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Greinke's return signals fresh start for Dodgers

LOS ANGELES -- Things are beginning to look up for the Dodgers. Of course, they couldn't be looking any other way, except sideways.

Zack Greinke came back on Wednesday night, well ahead of schedule in his recovery from a broken collarbone, and looked like $147 million in a 3-1 decision over the Nationals at Dodger Stadium.

Back sooner than logic suggested, Greinke was good on the mound across 5 1/3 innings and handy with the bat. His opposite-field single cashed in the second run against Ross Detwiler in the second inning after Matt Kemp had doubled and scored on Adrian Gonzalez's two-out single to jump-start Greinke in the first.

"It looked like a textbook win -- the Dodger way to play the game," Carl Crawford, the new left fielder and leadoff catalyst, said in the afterglow.

That's four happy endings in the past five games for manager Don Mattingly and his troupe as they head off to Atlanta and Milwaukee looking to keep a good thing going. That eight-game losing streak is in the rearview mirror, receding in the distance along with the April 11 brawl in San Diego that took Greinke out of the equation for a month.

"Winning definitely helps," Greinke said when asked about the need for a positive chemistry to develop within a club that has not played anywhere close to expectations. "The fact we have a bunch of new guys helps, too. If a team's been together five or six years, it's not as big a deal."

With Clayton Kershaw in front of him and Hyun-Jin Ryu behind him in the rotation, Greinke gives the Dodgers a fair chance to sweep a series, any series.

"Zack was good," Mattingly said. "We're kind of starting to see that vision of Kersh and Zack and Hyun. For [Greinke] to come out and give you five innings tells you how talented this kid is. He worked his butt off; he wanted to be back as soon as possible."

Two aces and a strong No. 3 starter form a solid foundation on which to build some momentum.

"Hopefully, we can string some [streaks] together," said Crawford, who had the night off before lifting a pinch-hit sacrifice fly in the eighth inning for an insurance run. "Hopefully, these guys can stay strong and we can get in a nice groove.

"Greinke getting back out there is big. He's a big-time starter, and we all know what Kershaw can do. There were a lot of good things that happened tonight. The bullpen came through. We got guys on base and brought 'em in."

Greinke got 16 outs and allowed a solo homer to Adam LaRoche. Smooth and efficient, the 2009 American League Cy Young Award winner did not walk a batter and yielded a double and three singles along with LaRoche's blast.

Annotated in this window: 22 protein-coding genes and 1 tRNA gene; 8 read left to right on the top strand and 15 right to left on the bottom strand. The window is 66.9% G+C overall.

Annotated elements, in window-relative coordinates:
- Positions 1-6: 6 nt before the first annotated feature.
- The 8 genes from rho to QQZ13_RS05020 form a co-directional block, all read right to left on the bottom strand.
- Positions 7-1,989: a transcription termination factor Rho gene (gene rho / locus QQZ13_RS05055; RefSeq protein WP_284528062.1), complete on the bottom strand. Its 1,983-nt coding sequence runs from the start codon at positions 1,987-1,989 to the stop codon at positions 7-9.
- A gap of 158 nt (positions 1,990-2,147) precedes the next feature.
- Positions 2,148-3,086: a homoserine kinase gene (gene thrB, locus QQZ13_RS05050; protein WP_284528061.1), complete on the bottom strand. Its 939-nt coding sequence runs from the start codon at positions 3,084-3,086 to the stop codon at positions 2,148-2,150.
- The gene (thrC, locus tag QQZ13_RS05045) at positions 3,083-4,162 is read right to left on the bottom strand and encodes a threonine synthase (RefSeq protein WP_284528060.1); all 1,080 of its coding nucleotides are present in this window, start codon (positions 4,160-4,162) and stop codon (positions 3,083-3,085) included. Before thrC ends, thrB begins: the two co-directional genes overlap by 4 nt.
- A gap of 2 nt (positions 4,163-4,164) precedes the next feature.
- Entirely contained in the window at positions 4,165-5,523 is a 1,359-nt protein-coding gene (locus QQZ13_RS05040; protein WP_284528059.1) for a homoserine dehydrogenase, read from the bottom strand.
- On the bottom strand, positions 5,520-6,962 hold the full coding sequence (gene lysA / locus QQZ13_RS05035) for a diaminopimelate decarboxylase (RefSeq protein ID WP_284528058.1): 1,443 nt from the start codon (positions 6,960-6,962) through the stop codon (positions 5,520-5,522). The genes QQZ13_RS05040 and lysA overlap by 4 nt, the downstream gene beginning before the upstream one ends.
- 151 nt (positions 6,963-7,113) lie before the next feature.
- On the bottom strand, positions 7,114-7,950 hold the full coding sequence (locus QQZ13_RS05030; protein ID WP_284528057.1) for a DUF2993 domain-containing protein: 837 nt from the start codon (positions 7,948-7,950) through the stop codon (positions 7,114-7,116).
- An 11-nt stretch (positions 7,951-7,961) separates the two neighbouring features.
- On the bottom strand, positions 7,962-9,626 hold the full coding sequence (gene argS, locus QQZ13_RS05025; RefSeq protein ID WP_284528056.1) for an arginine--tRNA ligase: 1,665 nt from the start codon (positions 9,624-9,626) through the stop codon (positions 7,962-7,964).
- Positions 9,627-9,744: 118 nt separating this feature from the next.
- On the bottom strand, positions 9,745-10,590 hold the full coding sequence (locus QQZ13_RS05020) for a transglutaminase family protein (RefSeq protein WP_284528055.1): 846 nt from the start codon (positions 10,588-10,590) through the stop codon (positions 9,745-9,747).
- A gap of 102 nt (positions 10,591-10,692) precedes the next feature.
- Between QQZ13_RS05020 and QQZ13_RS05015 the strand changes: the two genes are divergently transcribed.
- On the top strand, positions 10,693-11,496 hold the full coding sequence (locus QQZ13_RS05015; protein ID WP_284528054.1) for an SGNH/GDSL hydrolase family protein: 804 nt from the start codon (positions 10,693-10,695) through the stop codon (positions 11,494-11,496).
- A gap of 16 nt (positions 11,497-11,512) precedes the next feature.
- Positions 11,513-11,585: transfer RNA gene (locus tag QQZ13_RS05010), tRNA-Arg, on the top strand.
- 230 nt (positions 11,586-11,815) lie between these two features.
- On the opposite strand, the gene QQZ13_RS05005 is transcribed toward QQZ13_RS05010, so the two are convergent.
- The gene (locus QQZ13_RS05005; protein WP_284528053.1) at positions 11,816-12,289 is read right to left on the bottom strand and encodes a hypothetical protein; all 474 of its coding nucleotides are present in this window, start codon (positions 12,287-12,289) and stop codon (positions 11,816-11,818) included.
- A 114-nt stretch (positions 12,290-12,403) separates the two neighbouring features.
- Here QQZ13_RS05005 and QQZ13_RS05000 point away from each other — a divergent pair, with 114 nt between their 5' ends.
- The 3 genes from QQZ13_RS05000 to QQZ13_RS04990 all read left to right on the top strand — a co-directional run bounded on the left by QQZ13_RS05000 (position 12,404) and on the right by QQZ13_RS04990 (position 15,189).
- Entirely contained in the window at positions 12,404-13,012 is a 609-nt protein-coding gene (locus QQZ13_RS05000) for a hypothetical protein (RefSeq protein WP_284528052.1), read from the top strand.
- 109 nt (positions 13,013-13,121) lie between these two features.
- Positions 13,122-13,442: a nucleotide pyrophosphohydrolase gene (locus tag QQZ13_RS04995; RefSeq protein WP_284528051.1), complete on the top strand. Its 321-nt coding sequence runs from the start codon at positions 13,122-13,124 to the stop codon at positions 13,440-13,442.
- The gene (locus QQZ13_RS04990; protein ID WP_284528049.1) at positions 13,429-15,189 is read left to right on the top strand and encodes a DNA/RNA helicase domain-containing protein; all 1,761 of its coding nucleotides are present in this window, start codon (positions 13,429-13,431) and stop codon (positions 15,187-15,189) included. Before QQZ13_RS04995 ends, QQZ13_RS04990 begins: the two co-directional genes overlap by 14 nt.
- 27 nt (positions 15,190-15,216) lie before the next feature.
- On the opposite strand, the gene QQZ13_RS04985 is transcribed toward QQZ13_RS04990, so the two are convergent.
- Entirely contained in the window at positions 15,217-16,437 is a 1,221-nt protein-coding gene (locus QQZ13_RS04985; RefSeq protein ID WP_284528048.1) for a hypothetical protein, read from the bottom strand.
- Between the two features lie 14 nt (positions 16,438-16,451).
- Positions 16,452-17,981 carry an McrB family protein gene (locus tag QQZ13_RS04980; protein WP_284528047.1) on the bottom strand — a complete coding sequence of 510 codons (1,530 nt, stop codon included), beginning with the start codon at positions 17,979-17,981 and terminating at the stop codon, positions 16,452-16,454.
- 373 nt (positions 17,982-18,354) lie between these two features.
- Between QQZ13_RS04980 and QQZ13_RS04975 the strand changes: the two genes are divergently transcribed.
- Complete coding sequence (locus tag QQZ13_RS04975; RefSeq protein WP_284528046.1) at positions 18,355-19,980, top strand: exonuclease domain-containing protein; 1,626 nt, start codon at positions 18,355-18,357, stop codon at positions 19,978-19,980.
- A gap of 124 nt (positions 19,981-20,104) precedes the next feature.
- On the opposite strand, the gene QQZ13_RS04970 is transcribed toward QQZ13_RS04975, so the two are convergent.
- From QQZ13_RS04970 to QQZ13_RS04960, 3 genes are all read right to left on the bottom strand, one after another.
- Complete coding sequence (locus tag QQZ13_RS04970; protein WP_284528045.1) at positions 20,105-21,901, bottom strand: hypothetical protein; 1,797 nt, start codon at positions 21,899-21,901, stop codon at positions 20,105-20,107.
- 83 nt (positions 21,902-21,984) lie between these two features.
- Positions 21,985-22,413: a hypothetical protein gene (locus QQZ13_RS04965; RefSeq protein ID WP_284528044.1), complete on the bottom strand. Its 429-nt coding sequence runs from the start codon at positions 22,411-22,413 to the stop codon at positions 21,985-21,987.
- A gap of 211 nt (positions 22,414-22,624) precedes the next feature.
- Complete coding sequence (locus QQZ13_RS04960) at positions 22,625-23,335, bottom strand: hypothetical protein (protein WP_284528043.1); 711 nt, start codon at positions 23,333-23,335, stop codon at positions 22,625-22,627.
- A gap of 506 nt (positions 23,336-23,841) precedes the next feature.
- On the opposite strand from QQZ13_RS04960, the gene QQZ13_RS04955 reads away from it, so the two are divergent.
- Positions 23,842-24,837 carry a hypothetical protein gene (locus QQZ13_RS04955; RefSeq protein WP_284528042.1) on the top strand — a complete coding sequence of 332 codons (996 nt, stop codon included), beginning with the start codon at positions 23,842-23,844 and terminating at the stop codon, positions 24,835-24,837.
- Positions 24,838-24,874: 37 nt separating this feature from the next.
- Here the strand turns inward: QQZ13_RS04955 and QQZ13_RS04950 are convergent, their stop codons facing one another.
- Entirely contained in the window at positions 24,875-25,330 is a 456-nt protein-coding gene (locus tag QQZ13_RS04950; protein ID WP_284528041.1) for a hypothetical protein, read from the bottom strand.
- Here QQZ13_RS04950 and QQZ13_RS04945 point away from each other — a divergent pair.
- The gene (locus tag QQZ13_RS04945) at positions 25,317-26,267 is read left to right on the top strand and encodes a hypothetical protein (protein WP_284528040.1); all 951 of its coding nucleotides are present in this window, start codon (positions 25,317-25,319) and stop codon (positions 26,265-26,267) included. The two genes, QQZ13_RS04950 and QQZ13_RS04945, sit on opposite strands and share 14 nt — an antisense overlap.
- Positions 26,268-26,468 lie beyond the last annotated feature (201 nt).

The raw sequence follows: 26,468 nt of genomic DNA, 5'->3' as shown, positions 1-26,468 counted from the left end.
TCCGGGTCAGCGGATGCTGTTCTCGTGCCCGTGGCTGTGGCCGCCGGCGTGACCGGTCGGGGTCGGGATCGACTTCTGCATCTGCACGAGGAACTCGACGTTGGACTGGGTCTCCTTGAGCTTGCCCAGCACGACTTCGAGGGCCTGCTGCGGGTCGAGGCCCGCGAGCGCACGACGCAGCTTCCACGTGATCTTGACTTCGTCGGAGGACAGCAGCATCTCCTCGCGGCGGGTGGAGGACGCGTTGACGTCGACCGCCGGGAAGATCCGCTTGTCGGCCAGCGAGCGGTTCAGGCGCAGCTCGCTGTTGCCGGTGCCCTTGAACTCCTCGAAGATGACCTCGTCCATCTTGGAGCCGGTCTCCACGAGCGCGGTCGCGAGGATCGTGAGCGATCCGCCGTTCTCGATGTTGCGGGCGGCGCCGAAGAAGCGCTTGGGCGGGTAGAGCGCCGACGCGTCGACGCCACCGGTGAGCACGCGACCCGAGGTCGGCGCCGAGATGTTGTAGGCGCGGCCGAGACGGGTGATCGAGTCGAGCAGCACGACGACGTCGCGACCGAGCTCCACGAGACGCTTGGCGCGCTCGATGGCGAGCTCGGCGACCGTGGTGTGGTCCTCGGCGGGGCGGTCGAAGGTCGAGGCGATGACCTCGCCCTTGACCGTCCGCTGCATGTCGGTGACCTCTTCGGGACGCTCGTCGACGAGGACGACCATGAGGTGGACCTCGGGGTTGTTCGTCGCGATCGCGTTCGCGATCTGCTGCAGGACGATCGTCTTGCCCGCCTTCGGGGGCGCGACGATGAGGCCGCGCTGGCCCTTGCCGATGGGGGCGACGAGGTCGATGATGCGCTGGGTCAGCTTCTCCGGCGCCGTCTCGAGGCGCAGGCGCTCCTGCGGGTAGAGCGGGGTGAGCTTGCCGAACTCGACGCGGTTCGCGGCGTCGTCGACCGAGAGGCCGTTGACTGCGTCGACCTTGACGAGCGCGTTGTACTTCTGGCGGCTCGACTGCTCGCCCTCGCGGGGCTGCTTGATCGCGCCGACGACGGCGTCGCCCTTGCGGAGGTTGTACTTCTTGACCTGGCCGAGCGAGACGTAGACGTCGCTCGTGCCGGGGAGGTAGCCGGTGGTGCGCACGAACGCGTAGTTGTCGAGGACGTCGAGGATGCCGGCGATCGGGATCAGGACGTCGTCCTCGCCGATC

Satisfied with his stuff and his control, Greinke was lacking somewhat in terms of endurance. Just being out there was the big thing, for the pitcher and his struggling team.

"I'm not 100 percent," he said, "but it didn't restrict me at all. Health-wise, I feel 100 percent. My stamina needs to build a little bit. That could be [in] my next start."

The bullpen -- Kenley Jansen, take a bow -- held up its end of the deal. Jansen worked out of a stressful first-and-third, none-out predicament in the eighth inning, and Brandon League chased away some doubts with three infield outs to close it after Danny Espinosa's leadoff single in the ninth.

That man heaving a big sigh of relief in the dugout was Mattingly, a cool gentleman by nature who has been under fire over the sluggish start that has the Dodgers at the rear of the National League West, five games under .500.

Along with the work of Greinke and the tag-team in the bullpen, the sounds produced by Kemp's bat were highly encouraging.

For this team to take flight, Kemp has to be in the middle of the noise, making things happen. He knows that. Even great players fall into the trap of trying to do too much, of overreaching.

In three of his four at-bats Wednesday night, Kemp hit the ball hard to each part of the field. The double in the first reached the corner in right. He lined out to center in the third and, after striking out in the fifth, singled sharply to left leading off the eighth, scoring on Crawford's high drive to center.

"He's been swinging good for a while," Mattingly said. "We see more good swings all the time. The bat speed, even balls he fouls back ... Matt's swinging the bat pretty good. Until he hits home runs the questions are going to be asked. It's just a matter of time."

Kemp's one homer and .356 slugging percentage over the first quarter of the season are hard to digest. But he's hitting .282 with his eight doubles matching Gonzalez for the club lead.

"My first at-bat, I drove the ball down the right field line," Kemp said. "It's a good sign things are starting to click. I'm waiting for the ball to get to the plate, getting good pitches to hit."

When he starts going deep, his mind will clear and Kemp could go back to being the guy who just two years ago was widely considered the best player in the game.

"I'm feeling better and better every day," Kemp said, pulling on a Justin Timberlake look for the trip to the Deep South. Atlanta would be a fine place to start going deep again.

Lyle Spencer is a reporter for
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